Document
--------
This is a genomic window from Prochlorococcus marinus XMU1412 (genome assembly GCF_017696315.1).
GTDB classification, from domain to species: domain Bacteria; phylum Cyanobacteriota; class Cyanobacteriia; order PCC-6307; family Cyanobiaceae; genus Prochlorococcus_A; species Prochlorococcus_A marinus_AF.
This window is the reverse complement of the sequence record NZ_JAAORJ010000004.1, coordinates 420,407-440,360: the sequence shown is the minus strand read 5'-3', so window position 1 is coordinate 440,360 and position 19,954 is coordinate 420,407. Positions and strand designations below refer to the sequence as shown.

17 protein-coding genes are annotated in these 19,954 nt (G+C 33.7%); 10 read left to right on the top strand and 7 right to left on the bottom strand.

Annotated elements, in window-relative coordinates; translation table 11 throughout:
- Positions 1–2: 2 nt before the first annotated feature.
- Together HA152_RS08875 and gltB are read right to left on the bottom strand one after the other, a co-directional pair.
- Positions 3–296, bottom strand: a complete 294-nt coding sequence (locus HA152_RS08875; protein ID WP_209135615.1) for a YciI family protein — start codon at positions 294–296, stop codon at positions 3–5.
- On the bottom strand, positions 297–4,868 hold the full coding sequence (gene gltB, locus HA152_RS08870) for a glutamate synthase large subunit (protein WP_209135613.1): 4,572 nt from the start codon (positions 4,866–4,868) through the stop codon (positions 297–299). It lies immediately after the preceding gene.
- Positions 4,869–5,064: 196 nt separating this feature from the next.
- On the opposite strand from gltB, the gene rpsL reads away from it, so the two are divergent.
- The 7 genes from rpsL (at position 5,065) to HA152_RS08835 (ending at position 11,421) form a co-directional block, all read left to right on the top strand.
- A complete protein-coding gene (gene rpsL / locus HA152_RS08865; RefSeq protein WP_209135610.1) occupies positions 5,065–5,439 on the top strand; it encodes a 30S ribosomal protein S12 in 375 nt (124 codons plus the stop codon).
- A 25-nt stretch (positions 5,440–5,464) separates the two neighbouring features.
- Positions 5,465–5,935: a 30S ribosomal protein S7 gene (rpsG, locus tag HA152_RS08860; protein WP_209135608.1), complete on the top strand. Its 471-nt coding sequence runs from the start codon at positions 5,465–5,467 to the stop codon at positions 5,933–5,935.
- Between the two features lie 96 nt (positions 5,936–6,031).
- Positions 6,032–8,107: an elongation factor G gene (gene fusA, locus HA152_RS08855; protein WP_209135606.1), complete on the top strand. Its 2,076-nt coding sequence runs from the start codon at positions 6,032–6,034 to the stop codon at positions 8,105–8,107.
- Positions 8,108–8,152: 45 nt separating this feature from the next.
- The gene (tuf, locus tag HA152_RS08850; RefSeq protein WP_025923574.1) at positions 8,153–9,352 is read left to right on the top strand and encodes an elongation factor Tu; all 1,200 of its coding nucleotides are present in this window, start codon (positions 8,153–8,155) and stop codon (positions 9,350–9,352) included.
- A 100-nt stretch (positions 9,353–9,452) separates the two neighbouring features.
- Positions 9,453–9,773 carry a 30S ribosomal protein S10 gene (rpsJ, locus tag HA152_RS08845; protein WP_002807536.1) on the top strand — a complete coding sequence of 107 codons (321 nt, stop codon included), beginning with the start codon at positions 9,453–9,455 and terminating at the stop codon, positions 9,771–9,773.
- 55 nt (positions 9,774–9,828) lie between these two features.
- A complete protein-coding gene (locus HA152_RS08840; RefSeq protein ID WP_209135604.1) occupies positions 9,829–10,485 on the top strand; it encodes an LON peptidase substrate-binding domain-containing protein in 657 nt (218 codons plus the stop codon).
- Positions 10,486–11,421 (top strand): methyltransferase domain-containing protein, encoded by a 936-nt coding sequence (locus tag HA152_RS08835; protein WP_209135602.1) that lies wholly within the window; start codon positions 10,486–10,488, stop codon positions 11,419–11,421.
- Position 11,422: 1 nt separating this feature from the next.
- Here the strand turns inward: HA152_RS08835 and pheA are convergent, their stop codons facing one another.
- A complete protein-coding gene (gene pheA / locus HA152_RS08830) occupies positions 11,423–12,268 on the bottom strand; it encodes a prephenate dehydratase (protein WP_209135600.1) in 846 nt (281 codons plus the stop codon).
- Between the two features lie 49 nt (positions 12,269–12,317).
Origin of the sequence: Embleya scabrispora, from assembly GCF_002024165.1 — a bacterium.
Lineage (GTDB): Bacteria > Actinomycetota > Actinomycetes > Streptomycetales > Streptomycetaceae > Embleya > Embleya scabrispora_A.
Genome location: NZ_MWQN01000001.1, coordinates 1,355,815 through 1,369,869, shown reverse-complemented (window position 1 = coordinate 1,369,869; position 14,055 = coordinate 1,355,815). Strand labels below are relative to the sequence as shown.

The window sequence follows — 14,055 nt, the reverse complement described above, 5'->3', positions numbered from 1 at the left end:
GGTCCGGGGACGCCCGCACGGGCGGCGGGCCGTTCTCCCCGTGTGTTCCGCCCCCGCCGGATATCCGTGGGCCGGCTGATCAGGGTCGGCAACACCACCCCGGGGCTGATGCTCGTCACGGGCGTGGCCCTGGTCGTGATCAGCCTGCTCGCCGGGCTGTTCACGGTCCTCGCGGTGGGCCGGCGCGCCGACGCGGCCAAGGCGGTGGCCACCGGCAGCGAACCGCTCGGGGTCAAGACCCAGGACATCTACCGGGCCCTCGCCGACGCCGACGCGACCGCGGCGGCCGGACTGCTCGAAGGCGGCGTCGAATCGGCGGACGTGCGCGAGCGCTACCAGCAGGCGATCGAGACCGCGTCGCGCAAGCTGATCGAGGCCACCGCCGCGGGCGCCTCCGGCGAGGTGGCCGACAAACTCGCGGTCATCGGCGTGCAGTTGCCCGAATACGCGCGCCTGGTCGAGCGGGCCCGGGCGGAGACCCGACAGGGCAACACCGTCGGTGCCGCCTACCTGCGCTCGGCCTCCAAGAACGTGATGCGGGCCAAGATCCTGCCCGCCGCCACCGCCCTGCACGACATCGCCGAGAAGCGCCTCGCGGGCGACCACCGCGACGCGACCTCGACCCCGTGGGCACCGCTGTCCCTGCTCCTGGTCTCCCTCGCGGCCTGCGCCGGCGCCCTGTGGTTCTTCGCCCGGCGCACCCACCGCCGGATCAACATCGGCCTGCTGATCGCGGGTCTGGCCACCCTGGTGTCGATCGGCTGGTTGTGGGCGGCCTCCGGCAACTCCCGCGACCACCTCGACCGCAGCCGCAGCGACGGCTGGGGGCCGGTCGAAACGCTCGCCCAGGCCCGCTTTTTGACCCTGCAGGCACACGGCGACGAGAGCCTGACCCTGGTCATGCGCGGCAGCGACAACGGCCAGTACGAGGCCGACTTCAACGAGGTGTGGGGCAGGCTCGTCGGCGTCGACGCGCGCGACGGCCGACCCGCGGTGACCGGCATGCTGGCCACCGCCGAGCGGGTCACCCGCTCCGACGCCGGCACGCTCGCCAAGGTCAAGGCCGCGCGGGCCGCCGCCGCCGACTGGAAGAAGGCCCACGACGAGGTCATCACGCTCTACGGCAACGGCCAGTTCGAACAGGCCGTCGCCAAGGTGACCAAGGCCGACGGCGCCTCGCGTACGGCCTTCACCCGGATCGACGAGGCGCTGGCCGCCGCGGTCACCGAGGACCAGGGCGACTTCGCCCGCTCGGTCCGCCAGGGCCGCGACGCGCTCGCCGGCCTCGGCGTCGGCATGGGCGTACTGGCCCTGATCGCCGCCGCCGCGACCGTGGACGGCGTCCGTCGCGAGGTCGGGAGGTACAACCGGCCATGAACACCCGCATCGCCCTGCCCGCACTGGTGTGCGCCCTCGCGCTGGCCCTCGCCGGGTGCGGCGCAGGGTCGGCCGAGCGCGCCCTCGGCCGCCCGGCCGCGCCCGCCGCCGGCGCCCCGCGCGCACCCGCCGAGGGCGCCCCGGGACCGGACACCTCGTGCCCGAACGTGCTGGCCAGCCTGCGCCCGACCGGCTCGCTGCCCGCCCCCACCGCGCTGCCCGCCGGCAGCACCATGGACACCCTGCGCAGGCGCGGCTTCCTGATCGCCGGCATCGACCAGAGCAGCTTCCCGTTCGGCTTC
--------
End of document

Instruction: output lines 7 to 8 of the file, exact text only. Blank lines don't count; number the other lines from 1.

- Together HA152_RS08875 and gltB are read right to left on the bottom strand one after the other, a co-directional pair.
- Positions 3–296, bottom strand: a complete 294-nt coding sequence (locus HA152_RS08875; protein ID WP_209135615.1) for a YciI family protein — start codon at positions 294–296, stop codon at positions 3–5.